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Acupuncture Today
August, 2000, Vol. 01, Issue 08
 
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Treating Knee Disorders with the Extraordinary Vessels

By David Boyd

Knee pain is a common complaint seen in many acupuncture clinics. From a biomedical perspective, such disorders may be a result of causes ranging from a displaced patella to osteoarthritis.

For this reason, it is important to perform the necessary orthopedic tests (or refer out for them) to determine whether a patient is a suitable candidate for acupuncture. In other words, a patient with a torn lateral collateral ligament is better off seeking conventional medical treatment and using acupuncture as an adjunctive therapy. Whether acupuncture therapy is used as a primary modality or along with physical therapy or other conventional modalities, knee disorders can prove recalcitrant and can be frustrating for both patient and practitioner. The primary reason for this, of course, is that the knee is one joint that, in order to be ambulatory, most people use even when a disorder is present. Thus, treating an area that is constantly aggravated and even reinjured proves to be a challenge to the practitioner.

Apart from treating local a-shi points with electrical stimulation, as I will discuss below, one of the most useful approaches I've found for treating knee disorders is through the extraordinary vessels. As all students learn in Oriental medicine school, four of the extraordinary vessels -- yin qiao, yang qiao, yin wei and yang wei -- run through the area of the knee. Since, as Japanese theorists have pointed out, the extraordinary vessels play an important role in maintaining the structural integrity of the body, using them to treat knee disorders provides a powerful treatment modality. This is even more important since the knees, like the extraordinary vessels themselves, are ultimately associated with the kidneys. It is for this reason that I always choose these vessels as my treatment modality of choice.

The key to using these vessels, of course, is to choose the correct one or two that are affected. The best diagnostic approach I've found is a palpatory approach that involves the areas around the knee. These areas are as follows:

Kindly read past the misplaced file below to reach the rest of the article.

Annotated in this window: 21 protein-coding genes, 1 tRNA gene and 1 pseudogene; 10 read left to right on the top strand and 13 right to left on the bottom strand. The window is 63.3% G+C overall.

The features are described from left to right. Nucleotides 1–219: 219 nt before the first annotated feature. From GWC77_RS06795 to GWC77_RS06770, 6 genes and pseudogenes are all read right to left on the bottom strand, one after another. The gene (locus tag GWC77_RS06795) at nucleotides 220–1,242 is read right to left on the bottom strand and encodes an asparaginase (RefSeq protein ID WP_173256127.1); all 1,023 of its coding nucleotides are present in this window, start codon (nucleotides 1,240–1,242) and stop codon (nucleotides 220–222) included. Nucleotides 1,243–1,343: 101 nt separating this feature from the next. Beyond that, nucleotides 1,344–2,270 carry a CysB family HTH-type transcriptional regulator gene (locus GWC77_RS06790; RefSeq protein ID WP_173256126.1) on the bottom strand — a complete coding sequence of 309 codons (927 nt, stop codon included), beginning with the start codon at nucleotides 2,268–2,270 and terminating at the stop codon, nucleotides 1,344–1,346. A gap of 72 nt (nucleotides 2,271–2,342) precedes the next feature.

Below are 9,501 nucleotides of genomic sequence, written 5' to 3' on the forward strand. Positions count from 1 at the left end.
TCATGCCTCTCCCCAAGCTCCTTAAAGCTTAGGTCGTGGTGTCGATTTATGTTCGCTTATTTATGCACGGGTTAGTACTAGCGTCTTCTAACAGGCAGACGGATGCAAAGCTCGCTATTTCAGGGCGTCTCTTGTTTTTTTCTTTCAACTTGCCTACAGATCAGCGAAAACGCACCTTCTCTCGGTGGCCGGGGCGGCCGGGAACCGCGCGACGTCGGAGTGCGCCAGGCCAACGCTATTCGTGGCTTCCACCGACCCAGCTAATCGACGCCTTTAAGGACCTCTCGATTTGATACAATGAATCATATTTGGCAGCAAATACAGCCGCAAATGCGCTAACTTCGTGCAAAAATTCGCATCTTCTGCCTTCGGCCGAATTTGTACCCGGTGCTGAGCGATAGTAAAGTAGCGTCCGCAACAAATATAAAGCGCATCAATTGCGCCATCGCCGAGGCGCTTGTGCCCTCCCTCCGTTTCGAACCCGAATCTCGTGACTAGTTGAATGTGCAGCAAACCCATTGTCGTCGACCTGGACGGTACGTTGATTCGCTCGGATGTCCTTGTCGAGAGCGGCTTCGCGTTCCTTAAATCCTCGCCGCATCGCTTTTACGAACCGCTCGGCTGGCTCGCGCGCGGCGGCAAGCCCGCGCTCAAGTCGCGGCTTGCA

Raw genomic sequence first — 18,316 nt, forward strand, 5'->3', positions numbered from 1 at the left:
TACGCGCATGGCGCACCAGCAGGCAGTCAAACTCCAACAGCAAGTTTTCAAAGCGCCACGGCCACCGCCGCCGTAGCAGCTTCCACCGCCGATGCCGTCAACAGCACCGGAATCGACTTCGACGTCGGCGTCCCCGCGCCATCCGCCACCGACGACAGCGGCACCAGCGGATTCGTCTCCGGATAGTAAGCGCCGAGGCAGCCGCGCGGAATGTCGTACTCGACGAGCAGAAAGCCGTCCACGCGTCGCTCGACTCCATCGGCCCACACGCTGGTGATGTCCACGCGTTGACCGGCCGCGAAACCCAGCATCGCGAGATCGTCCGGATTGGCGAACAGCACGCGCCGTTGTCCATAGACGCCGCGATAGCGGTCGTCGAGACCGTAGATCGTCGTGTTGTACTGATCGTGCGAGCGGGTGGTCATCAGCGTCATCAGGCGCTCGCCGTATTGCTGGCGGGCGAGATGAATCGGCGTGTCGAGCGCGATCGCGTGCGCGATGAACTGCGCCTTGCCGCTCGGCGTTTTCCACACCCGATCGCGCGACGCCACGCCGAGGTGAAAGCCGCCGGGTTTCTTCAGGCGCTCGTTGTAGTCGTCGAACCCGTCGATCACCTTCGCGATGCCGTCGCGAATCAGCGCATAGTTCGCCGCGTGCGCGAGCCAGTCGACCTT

• Yin qiao: area begins at SP9 and extends about two cun superior to the point;
  • Yang qiao: area centers at UB40 but extends from KI10 to UB39;
  • Yin wei: area begins at ST34 and extends one cun inferior to the point;
  • Yang wei: area begins at medial xi yan (an extra point lateral to ST34) and extends one cun inferior to the point.

While three of these areas are discussed in a description of Dr. Ito's treatment style for the extraordinary vessels in general (see Secondary Vessels by Matsumoto and Birch), there is no diagnostic category given there for the yang qiao area, which I've discovered through clinical experience.

In order to diagnose the vessels involved, have the patient lie down with the knee slightly flexed. Palpate the diagnostic areas mentioned above, and note sensitivity in the different diagnostic areas of the vessels. Once these areas have been identified, palpate the opening points related to the extraordinary vessels (and their paired vessels as well). In other words:

  • For yin qiao senstivity, palpate Ki6 and Lu7 (ren mai) bilaterally.
  • For yang qiao sensitivity, palpate UB62 and SI3 (du mai) bilaterally.
  • For yin wei sensitivity, palpate PC6 and Sp4 (chong mai) bilaterally.
  • For yang wei sensitivity, palpate TB5 and GB 41 (dai mai) bilaterally.

One of the four related points (each point is bilateral) to the vessel diagnosed as malfunctioning will normally reduce the discomfort felt when palpating the diagnostic area by at least 50%. This point may be ipsilateral or contralateral, and may be the opening point of the vessel in question or the opening point of its paired vessel. In any case, this is the primary treatment point to use.

Once the disordered vessel (or vessels, in which case you will have to use more than one point) has been discovered, a useful treatment protocol can be performed as follows. First, needle the selected opening point and achieve strong stimulation, tonifying the point if the patient's pulse is weak and dispersing it if the pulse if strong. It is not necessary to use both a master and a coupled point, but one may add the coupled point contralateral to the master is one prefers. Second, needle the xi-cleft point of the vessel involved. These points are:

Yin qiao: Kid8
Yang qiao: UB59
Yin wei: Kid9
Yang wei: GB35

Remember: as for all other acupuncture points, the actual point is in the "vicinity" of the textbook location; only palpation can actually reveal the "sick" xi-cleft point that must be needled. Third, needle local points as necessary. Finally, if appropriate for the patient, use electrical stimulation at local points and, if possible, create an electrical connection between the most sensitive local point and the xi-cleft point. Twenty minutes of treatment at each session is usually sufficient. Finally, the use of "take-home" approaches such as vaccaria seeds placed at ear points, the use of Korean hand acupuncture pellets at appropriate hand points, or intradermals used at local points for a few days, may all prove beneficial as well. Make certain, however, that the patient is taught how to care for these treatments.

While not appropriate for every knee disorder, this approach may prove useful in many cases and, with proper practice, will become an important adjunct to your treatment arsenal.


Click here for more information about David Boyd.

 

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